“Oregon cob,” Evans says, “acknowledges that, at the moment, we have access to cheap transportation and this wonderful waste product called straw. Oregon cob is characterized by careful choice of materials and the use of curvilinear walls for strength.”
Basic bricks are so commonplace, it’s easy to overlook them as an earthen material. They are easy to use and have all the qualities of other earthen building materials—they are small solar collectors, and they are fireproof. Unlike adobe bricks, basic bricks are blocks of pure wet clay, and fired, not air-dried, at high temperatures. Before going to the kiln, the clay is cut into bars with wires and molded. People have been building with some kind of brick or other for thousands of years; before modern transportation, the color of the bricks matched the color of the land. Bricks are popular because of their fire-resistance, and they can be placed in appealing patterns. Brick floors are common in old farmhouses and cottages, and you’ll often find bricks in herringbone or woven patterns in outside floors and walkways. For floors and walkways you can lay pavers—thinner and less expensive than building bricks—on sand.
Using the earth to berm or shelter a home, which may be made out of any material, is another way to build with earth. An “underground” house has many of the same advantages as earthen building does—it reduces noise; it holds heat in winter; it stays cool in summer; it is fireproof. It is also weatherproof, has no foundation, and uses less material and labor to build.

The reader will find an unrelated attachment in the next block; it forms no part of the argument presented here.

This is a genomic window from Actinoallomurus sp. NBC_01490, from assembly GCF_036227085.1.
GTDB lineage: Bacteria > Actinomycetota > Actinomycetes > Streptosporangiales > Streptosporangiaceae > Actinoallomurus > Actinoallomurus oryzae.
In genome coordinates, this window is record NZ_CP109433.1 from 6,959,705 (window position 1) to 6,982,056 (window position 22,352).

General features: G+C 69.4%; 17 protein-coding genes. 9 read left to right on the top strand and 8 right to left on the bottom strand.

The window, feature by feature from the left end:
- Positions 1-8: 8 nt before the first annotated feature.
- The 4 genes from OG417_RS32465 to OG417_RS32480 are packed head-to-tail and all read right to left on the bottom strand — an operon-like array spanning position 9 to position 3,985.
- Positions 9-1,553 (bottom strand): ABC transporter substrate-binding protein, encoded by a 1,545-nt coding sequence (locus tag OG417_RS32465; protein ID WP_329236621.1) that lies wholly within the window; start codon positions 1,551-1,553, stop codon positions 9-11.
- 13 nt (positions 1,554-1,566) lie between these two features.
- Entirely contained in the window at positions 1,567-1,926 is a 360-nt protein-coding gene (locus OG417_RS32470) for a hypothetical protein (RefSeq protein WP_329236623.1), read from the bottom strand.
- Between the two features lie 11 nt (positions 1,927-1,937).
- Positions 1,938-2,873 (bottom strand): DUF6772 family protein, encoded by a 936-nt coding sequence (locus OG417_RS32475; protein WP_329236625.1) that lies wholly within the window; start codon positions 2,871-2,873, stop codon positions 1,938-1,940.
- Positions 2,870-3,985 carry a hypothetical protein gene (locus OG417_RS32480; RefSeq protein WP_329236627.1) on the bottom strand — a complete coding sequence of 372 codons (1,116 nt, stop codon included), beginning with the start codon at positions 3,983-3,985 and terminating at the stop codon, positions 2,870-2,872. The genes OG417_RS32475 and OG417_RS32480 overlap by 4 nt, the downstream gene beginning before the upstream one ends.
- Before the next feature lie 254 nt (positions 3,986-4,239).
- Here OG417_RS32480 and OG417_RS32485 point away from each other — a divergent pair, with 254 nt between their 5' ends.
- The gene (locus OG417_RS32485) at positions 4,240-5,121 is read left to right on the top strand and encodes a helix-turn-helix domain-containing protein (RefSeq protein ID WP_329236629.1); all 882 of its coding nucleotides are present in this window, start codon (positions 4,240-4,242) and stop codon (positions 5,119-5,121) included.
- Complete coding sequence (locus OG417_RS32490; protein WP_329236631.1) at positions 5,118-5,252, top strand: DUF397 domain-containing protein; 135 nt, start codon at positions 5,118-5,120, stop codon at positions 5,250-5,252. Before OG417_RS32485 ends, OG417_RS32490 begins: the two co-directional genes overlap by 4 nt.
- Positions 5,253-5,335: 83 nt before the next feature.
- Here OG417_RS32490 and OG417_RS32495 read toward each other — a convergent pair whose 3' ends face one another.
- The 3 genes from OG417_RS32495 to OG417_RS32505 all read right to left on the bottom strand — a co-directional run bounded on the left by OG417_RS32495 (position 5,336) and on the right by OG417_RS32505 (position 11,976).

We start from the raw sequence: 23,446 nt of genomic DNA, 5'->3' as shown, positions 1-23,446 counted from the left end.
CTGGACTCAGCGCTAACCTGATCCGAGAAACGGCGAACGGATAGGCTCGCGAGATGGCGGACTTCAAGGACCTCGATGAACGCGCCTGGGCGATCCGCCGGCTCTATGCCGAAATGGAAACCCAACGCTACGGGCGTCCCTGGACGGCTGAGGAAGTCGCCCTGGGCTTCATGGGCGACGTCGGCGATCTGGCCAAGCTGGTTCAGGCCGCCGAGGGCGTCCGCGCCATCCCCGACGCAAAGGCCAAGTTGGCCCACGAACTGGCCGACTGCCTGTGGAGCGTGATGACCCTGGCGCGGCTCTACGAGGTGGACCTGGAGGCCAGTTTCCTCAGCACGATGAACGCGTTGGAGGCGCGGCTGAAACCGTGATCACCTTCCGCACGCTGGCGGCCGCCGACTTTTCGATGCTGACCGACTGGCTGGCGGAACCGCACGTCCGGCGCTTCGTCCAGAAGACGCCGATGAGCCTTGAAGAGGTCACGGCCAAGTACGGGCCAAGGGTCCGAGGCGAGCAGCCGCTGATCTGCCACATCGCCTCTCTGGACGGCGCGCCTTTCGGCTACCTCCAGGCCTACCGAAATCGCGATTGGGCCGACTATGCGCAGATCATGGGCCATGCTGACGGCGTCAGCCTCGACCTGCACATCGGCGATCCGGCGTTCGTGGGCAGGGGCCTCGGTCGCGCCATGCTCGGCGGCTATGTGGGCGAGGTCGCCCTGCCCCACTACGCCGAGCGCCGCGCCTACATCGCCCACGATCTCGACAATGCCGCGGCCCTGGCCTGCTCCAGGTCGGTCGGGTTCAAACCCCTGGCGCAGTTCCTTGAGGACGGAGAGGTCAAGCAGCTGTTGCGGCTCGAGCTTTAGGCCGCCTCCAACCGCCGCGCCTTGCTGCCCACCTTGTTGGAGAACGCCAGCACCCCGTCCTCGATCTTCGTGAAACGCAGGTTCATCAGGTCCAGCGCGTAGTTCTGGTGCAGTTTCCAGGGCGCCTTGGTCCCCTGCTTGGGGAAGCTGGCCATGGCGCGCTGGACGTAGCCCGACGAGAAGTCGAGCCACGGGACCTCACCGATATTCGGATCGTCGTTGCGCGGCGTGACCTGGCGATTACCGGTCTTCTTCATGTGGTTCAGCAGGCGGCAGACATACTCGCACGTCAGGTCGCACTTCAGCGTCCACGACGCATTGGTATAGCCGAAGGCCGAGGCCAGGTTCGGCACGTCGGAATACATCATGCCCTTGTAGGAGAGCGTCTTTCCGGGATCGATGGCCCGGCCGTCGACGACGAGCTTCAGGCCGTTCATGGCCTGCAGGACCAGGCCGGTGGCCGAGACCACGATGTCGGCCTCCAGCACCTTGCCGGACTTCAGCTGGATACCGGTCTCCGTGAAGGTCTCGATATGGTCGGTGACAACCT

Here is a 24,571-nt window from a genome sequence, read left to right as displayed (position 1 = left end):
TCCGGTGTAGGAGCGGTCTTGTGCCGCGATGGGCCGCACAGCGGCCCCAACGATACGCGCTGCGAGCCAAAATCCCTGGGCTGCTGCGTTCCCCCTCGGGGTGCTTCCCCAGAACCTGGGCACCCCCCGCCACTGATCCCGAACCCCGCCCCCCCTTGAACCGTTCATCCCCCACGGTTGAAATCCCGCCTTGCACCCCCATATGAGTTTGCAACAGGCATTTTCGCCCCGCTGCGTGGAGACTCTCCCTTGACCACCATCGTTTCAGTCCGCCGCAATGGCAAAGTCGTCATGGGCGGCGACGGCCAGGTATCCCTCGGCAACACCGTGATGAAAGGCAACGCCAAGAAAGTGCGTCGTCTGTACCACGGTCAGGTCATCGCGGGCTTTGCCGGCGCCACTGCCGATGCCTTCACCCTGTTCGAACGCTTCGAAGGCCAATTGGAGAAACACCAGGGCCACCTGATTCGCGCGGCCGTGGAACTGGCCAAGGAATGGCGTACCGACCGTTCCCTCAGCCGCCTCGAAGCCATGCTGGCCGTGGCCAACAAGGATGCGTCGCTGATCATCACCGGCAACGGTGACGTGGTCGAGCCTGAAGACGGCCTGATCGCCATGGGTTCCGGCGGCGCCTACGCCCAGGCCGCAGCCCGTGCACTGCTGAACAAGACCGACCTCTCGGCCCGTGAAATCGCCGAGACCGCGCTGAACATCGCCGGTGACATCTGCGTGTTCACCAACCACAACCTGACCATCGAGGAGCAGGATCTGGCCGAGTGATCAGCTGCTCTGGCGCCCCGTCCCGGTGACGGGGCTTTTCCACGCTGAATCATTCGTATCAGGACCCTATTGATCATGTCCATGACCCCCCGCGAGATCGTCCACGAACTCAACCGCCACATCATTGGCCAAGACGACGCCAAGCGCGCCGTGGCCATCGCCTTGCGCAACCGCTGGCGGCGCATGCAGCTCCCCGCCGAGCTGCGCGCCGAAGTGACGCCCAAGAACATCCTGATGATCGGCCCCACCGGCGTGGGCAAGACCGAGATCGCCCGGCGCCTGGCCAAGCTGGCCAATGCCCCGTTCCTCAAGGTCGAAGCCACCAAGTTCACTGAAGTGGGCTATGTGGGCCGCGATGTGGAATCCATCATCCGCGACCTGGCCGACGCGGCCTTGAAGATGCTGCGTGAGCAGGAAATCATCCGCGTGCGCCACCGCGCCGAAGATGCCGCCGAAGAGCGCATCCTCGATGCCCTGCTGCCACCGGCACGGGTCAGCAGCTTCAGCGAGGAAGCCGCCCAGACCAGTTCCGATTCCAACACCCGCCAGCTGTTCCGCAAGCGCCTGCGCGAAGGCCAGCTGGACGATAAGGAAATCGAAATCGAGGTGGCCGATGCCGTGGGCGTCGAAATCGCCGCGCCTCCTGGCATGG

If you have ever mourned the loss of a ridgeline to a house imposing its silhouette on the horizon, you will understand the wisdom of an underground house that blends into the land and follows its contours. There are two types of earth-sheltered houses. In the chambered house, a truly underground structure, the entire structure sits below the original grade. The bermed house, on the other hand, is built at or close to original grade with earth mounded or “bermed” against the outside walls. Bermed houses often have an earth roof, too.
Two names are associated with underground houses, Rob Roy and Malcolm Wells. According to Roy, who runs the Earthwood Building School, soil has a mass of as much as 1,300 pounds per cubic foot. As a result, underground temperatures remain fairly constant. In the winter, the ground temperature at a depth of ten feet is a fairly constant 45°F even if it is well below zero aboveground.
Wells is quoted whenever anyone brings up underground houses, inevitably associated with cold, damp, dark basements. Wells says, “An underground house has no more in common with a basement than a penthouse apartment has in common with a hot, dark, dusty attic.” In fact most underground and earth-bermed houses go out of their way to incorporate passive solar features that complement their inherent thermal mass temperature controls. Underground homes tend to orient south, face their whole front with glass, and usually incorporate skylights. As a result they can be even brighter and sunnier than traditional aboveground homes.